David Bailey Exhibit Opens at National Portrait Gallery, Feb 2014
A landmark exhibition of the work of David Bailey is to open at the National Portrait Gallery, London, in February 2014, it was announced today (5 September 2013). It will include a new portrait of Kate Moss, exhibited for the first time, together with previously unseen work including images from his 2012 travels to the Naga Hills in India.
Selected by the photographer, Bailey's Stardust (6 February - 1 June 2014) will be one of the Gallery's largest scale photography exhibitions, with over 250 portraits occupying most of its ground floor.
One of the world's most distinguished and distinctive photographers, David Bailey has made an outstanding contribution to the visual arts, creating consistently imaginative and thought-provoking portraits. As well as including new work, this exhibition contains a wide variety of Bailey's photographs from a career that has spanned more than half a century.
The portraits have been personally selected by Bailey from the subjects and groups that he has captured over the last five decades: actors, writers, musicians, politicians, filmmakers, models, artists and people encountered on his travels; many of them famous, some unknown, all of them engaging and memorable. Bailey will be making new silver gelatin prints of his black-and-white portraits especially for the exhibition.
Bailey's Stardust is structured thematically, with iconic images presented alongside many lesser-known portraits, its title reflecting the notion that we are all made from, and return to, 'stardust'. Portraits of a wide range of sitters - from the glamorous to the impoverished, the famous to the notorious - are presented in a series of contrasting rooms, and through images of skulls and pregnancy, powerful meditations on birth and death.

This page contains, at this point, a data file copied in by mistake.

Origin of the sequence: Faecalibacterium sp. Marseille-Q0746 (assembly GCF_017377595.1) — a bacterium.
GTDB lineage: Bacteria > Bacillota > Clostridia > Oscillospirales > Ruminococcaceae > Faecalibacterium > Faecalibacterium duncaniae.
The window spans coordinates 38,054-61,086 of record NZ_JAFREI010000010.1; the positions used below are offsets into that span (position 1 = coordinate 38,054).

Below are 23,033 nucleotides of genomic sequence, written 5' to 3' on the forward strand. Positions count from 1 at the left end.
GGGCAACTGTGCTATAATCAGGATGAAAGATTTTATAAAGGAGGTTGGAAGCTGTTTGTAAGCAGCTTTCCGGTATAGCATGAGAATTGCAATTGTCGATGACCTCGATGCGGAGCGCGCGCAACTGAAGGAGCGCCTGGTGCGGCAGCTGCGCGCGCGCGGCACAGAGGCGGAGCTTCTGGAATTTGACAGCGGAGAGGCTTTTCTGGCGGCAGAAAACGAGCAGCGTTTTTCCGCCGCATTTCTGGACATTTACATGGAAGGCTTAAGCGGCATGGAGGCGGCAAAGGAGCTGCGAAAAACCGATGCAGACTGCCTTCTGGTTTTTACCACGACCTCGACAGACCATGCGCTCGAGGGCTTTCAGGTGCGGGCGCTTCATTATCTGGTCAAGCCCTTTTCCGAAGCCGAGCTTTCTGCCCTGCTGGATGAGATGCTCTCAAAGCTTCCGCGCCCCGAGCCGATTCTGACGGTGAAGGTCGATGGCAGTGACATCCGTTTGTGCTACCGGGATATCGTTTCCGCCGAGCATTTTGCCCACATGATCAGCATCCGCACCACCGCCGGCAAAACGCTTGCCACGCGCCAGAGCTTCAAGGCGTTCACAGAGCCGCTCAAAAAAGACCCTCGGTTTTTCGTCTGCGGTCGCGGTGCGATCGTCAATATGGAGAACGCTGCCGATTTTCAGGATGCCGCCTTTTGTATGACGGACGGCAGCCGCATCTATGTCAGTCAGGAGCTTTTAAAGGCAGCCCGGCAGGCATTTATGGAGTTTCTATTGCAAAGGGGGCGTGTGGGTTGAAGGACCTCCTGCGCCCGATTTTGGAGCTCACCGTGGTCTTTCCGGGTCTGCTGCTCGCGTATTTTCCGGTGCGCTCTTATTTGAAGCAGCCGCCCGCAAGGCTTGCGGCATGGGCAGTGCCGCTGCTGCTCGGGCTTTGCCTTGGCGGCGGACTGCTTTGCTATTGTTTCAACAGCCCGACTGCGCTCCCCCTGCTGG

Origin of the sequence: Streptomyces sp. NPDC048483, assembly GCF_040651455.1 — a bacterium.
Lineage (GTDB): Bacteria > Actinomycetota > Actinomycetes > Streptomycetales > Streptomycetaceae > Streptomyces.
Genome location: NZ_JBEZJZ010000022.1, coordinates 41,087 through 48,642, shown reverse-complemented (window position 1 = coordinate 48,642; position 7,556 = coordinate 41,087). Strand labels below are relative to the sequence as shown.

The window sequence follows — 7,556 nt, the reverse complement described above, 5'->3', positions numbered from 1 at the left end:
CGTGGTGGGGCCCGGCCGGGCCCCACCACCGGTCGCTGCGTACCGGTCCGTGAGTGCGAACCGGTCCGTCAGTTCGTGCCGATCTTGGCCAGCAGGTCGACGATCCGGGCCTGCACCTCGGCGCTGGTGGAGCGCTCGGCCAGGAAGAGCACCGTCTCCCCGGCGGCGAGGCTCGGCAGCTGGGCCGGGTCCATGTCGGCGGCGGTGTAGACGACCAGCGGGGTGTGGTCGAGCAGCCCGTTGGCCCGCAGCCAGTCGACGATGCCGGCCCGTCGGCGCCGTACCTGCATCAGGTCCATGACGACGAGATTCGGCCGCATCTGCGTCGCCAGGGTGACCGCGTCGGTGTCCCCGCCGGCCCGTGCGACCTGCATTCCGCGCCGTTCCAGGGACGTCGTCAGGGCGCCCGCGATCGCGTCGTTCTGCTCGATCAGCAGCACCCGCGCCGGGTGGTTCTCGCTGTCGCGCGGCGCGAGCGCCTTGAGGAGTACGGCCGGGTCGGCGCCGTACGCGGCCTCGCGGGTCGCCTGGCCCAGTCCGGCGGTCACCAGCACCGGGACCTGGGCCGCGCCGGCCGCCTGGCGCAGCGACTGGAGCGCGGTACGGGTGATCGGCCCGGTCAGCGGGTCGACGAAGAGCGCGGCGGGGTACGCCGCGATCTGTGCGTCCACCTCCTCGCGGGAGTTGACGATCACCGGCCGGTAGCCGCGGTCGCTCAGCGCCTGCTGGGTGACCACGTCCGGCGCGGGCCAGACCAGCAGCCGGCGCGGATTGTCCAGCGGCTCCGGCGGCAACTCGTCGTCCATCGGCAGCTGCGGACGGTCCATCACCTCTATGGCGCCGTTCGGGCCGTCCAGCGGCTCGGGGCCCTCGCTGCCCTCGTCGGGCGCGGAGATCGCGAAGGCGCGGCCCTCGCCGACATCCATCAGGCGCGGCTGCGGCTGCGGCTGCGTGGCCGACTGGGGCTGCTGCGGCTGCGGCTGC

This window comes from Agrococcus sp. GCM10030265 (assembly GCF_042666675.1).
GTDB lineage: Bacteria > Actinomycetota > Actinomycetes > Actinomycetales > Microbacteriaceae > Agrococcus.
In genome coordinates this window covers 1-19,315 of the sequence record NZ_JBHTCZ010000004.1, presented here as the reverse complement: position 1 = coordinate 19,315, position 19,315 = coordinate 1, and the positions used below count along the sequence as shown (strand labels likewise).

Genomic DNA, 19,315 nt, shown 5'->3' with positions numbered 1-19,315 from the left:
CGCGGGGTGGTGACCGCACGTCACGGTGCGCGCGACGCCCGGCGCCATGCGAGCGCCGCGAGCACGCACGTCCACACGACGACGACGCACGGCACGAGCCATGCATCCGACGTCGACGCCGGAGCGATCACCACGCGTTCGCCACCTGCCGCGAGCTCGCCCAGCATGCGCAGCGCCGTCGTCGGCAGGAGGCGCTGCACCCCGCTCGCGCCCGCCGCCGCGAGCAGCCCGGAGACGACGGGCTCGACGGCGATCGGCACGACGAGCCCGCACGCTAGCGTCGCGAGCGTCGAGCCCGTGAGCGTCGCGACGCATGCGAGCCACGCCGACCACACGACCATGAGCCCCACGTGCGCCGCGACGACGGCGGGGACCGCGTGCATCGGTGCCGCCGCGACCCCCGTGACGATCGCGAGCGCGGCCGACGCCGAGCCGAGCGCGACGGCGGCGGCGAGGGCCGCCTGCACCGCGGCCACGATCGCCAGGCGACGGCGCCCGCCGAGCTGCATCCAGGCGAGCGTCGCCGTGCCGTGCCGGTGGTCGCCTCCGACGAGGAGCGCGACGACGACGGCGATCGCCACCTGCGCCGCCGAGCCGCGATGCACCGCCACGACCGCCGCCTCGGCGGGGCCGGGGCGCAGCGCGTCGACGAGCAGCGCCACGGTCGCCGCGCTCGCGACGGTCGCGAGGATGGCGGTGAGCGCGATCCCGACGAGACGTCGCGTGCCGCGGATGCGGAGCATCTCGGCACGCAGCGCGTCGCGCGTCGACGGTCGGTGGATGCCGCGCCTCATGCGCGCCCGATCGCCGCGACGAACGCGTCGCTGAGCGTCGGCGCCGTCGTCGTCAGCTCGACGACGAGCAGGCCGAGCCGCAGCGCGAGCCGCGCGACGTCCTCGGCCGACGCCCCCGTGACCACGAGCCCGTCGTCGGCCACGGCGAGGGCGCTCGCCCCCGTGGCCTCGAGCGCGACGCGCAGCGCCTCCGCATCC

There will be rooms devoted to Bailey's travels in Australia, Delhi and the Naga Hills as well as icons from the worlds of fashion and the arts, and people of the East End of London. There will be selections from two of Bailey's most acclaimed bodies of work: the Box of Pin-Ups, which helped define the 1960s through arresting studies of key figures, and Bailey'sDemocracy, in which people visiting his studio were asked if they would agree to be photographed naked.
Rooms devoted to striking portraits of The Rolling Stones and Catherine Bailey contrast with remarkable documentary photographs from the photographer's expedition to Papua New Guinea in 1974 and moving images of those devastated by the famine in east Africa taken in support of the Band Aid charity in 1985.